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Sep 16, 2022
This article is part of a series called The Most Interesting HR Stories of the Week.

Company boss gives staff a 10% pay rise when they quit

Jon Franko, founder of marketing company, Gorilla, has this week become something of a LinkedIn sensation, after publishing a post explaining how he gives people who quit a 10% pay rise. According to the post, employees can quit, and search for a new job whilst simultaneously receiving a 10% pay boost. The only caveat is that the employee that’s leaving has to be gone within three months. “From the moment an employee tells us of their decision to leave Gorilla and that they are in the search for a new job, any full-time employee who gives us at least six weeks’ notice will be given a 10% salary increase for the remainder of their time at Gorilla,” he wrote. Franko said the 10% pay increase allows individuals to pursue something different while still feeling engaged for the remainder of their time with him. He even said he would welcome people back if they wanted to return.

Staff still worried about Covid-19 exposure at work

A third (33%) of US workers are still worried about being exposed to Covid-19 in the workplace, according to new data by Gallup. What’s worrying, is that this level is only a fractionally lower than the 36% recorded last November when death rates were much higher. When asked about the outlook for Covid-19 infections this upcoming fall and winter, two-thirds of workers said they expected infections to increase either a great deal (26%) or by a moderate amount (43%). Roughly a quarter think the infection rate will remain about the same, while only 6% think it will decrease to any extent. Less than half were very (5%) or moderately (39%) confident that COVID-19 vaccines will protect people from newer variants of the virus. The data found that there was virtually no difference in concern about exposure to Covid-19 between younger and older employees, but working women continued to worry significantly more than working men – 41% vs. 26%, respectively.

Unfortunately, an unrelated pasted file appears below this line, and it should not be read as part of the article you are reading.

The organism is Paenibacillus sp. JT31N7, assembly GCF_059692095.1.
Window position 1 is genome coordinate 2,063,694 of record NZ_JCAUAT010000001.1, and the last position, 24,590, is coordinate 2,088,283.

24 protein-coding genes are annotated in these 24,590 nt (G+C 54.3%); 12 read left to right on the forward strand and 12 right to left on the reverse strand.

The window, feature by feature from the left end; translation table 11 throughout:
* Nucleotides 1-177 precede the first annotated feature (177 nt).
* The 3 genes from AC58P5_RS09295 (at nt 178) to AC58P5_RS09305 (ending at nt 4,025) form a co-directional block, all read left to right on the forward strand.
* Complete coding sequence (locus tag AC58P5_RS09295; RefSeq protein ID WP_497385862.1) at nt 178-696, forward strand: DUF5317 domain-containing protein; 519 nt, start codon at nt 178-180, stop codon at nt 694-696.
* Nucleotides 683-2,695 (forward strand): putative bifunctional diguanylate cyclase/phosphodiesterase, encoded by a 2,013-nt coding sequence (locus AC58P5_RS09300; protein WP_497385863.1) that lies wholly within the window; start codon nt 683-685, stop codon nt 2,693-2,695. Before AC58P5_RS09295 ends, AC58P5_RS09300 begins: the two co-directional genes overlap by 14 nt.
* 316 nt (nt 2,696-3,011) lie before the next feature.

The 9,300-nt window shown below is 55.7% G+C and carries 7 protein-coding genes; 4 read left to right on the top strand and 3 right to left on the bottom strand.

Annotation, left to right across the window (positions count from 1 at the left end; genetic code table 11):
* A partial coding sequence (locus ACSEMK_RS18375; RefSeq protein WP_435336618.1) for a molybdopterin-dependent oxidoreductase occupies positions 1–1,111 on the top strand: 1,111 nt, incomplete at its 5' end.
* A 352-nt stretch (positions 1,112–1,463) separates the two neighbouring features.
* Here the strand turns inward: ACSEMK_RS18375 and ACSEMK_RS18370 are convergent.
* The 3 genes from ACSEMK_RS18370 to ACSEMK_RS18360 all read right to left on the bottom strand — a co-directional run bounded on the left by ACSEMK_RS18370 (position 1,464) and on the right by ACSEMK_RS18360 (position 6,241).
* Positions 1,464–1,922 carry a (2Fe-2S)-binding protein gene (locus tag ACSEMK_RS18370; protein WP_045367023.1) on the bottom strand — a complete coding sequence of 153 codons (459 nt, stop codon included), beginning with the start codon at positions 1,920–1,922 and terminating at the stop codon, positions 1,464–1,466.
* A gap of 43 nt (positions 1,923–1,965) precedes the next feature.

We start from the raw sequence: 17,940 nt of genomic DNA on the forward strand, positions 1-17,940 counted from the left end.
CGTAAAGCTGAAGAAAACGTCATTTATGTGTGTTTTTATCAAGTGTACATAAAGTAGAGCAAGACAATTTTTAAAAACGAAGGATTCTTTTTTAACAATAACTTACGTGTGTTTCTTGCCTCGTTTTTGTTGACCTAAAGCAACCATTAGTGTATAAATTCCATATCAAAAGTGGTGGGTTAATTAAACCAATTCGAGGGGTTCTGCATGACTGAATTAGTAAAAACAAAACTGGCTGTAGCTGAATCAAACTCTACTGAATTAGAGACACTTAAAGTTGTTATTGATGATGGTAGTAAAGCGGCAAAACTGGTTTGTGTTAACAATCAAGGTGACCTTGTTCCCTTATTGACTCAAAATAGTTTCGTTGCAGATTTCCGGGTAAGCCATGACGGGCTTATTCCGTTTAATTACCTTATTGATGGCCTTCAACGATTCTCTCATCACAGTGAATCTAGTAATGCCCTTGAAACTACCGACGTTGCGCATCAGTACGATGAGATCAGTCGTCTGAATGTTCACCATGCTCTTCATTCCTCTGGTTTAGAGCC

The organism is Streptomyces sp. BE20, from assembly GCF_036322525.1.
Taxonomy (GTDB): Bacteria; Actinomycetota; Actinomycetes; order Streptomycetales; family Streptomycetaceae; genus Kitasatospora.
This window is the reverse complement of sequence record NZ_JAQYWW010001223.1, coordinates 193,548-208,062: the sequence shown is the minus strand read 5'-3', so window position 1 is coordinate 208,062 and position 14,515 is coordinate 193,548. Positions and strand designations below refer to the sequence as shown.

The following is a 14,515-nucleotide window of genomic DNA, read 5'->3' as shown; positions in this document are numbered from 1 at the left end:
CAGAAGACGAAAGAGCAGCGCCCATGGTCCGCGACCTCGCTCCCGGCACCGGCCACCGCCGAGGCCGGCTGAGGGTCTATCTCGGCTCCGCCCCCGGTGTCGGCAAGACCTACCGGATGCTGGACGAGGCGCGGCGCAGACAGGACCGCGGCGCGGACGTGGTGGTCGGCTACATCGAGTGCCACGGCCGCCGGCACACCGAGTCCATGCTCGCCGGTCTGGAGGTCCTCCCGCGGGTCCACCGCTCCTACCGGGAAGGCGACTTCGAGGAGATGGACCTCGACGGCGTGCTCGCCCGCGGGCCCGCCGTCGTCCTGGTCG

It’s not pay that’s driving unionism, but schedules and working conditions…

Pay is not the leading contributor to more union activism. Instead it’s schedules and working conditions. This is the conclusion of an investigation by CNN Business reporter, Chris Isidore, who has interviewed conductors’, teachers’ and health professionals’ unions. Almost universally, the main complaints, he finds, are about working conditions, safety, and quality of life issues. According to Isidore there have been 263 strikes so far this year, up 84% from the same period last year. There have been 826 union elections at workplaces from January through July of this year, up 45% from the number held in the same period of 2021, according to data from the National Labor Relations Board, which oversees the votes. The 70% success rate by unions in those votes is far better than the 42% in the first seven months of 2021.

… as Starbucks boosts perks for non-union members